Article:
Wildlife: Experts split on DNA purity
A wildlife organisation’s claims that it rescued a wildcat kitten on an Aberdeenshire farm have been thrown into doubt.
Highlands-based Wildcat Haven said the underweight feline was trapped by a Huntly farmer after it ate his chickens.
Its members took the cat to a rescue centre, and plan to release it in spring.
Wildcat Haven’s Steve Sleigh said: “I had no idea what to expect but as soon as I saw her I knew she was a wildcat kitten, with a thick blunt tail, perfect dorsal stripe marking and ferocious personality.”
She is the third such kitten rescued by the group this year.
Their chief scientific adviser Paul O’Donoghue said: “There’s no question that these kittens will all return to the wild.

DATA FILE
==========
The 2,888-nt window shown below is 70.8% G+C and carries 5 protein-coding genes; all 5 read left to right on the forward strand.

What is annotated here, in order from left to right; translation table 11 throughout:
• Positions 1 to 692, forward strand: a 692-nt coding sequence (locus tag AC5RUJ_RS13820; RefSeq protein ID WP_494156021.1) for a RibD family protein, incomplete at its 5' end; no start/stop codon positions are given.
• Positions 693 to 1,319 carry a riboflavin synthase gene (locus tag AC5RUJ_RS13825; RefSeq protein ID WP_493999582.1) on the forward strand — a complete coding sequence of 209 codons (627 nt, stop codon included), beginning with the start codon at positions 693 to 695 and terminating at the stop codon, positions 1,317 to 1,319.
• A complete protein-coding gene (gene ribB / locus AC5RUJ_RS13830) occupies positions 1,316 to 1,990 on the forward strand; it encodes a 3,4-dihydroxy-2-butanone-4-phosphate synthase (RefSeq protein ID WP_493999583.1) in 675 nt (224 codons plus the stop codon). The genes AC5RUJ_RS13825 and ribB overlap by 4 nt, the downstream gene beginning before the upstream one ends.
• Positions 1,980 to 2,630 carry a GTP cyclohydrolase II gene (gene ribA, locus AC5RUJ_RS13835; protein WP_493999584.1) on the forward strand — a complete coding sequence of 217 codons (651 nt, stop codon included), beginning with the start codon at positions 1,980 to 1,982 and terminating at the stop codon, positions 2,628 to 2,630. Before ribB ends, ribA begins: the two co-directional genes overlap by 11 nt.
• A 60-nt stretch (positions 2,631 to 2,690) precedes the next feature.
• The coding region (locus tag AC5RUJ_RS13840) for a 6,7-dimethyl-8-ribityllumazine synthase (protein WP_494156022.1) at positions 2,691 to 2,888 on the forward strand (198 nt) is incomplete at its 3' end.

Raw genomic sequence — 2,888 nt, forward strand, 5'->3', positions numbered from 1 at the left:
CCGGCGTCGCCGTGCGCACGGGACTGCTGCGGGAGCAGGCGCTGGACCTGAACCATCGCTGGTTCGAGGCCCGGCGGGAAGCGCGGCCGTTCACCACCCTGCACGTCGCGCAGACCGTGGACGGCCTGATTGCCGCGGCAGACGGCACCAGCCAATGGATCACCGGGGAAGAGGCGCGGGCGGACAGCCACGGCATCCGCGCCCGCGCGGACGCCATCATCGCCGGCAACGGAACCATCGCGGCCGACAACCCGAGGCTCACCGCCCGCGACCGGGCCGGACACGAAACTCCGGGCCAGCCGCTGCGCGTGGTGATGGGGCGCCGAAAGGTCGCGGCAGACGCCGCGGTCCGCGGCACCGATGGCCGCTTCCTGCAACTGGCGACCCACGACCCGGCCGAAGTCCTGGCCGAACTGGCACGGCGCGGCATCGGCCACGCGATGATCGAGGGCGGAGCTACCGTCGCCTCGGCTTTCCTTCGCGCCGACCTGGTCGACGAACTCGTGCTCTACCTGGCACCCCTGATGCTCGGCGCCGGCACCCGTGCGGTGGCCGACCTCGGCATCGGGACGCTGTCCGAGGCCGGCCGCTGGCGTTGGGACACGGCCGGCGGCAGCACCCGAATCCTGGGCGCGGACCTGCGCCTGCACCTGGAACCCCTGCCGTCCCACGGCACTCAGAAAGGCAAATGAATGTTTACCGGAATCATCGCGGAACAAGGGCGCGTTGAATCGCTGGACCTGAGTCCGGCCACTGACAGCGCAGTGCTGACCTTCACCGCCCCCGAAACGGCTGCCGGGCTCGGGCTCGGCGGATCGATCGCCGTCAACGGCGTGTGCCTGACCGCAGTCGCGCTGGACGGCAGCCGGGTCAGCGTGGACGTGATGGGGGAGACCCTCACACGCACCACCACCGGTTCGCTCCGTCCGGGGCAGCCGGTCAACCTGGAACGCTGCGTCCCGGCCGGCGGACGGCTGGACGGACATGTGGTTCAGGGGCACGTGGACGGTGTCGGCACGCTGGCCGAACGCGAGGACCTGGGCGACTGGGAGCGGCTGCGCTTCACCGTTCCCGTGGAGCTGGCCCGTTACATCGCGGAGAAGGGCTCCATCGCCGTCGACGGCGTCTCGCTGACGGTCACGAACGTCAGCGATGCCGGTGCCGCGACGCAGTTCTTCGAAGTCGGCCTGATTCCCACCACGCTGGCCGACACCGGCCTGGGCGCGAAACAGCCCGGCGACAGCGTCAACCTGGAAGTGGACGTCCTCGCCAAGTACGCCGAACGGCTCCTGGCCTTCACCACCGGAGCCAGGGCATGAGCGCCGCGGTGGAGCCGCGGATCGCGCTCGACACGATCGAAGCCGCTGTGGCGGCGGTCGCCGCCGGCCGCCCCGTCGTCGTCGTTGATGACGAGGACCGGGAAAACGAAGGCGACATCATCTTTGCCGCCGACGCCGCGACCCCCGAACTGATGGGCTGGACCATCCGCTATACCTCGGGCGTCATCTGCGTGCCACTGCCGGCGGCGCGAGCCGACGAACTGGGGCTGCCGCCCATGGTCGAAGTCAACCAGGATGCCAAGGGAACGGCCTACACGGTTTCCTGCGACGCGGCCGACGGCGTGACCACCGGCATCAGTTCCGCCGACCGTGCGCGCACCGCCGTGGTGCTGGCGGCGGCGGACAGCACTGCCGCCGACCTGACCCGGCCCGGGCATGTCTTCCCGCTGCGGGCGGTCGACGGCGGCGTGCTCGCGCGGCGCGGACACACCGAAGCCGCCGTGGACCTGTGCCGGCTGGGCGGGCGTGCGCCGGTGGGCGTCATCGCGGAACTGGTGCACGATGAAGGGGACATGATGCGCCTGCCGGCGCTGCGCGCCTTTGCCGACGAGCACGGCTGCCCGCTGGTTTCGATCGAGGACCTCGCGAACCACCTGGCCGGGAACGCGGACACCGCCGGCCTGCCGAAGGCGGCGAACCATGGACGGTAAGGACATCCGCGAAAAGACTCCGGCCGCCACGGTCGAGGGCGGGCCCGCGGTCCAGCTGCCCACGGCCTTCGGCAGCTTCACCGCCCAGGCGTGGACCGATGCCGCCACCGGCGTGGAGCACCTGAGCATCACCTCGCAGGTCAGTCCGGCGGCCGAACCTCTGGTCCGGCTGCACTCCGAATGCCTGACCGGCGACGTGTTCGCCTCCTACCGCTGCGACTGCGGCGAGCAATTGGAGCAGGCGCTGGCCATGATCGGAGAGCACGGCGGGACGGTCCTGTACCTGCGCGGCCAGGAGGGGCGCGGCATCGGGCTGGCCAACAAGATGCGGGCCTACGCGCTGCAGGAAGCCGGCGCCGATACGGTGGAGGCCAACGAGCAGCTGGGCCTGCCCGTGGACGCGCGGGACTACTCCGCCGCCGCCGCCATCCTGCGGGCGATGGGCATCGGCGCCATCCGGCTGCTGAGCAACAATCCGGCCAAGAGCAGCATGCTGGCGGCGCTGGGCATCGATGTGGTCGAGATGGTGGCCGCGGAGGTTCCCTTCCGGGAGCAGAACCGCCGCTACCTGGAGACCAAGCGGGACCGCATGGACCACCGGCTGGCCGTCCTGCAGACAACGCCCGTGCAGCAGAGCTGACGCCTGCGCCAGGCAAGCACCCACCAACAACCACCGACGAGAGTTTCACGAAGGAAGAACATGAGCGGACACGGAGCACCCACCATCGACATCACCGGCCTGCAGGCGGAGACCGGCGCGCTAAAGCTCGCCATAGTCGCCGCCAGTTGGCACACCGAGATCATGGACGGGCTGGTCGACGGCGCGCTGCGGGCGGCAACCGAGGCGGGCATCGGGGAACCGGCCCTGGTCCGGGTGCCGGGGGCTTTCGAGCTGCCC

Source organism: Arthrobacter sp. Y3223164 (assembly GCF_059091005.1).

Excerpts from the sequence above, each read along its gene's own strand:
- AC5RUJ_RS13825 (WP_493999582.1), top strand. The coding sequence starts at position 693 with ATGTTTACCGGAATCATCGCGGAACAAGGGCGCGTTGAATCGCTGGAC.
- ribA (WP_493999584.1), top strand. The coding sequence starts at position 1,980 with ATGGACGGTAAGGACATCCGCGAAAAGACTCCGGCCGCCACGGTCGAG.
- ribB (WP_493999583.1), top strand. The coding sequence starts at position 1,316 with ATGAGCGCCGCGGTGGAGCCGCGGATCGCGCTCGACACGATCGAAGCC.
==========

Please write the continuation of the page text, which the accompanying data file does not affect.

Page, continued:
“We hope the male may bond with the new kitten, so they could be released into adjoining territories, enhancing the chances of them breeding healthy new kittens out in the wild.”
However, wildlife experts say no proof has been offered that any of these animals are true wildcats.
A spokesman for conservation group Scottish Wildcat Action said: “We note that a wildcat interest group is claiming to have discovered a Scottish wildcat kitten.
“It is not possible to confidently identify a wildcat kitten from that of a domestic tabby cat by physical appearance alone.
“As this cat is being held, there’s no reason not to carry out a genetic test.
“Without this, it cannot be assumed that this kitten is a Scottish wildcat.”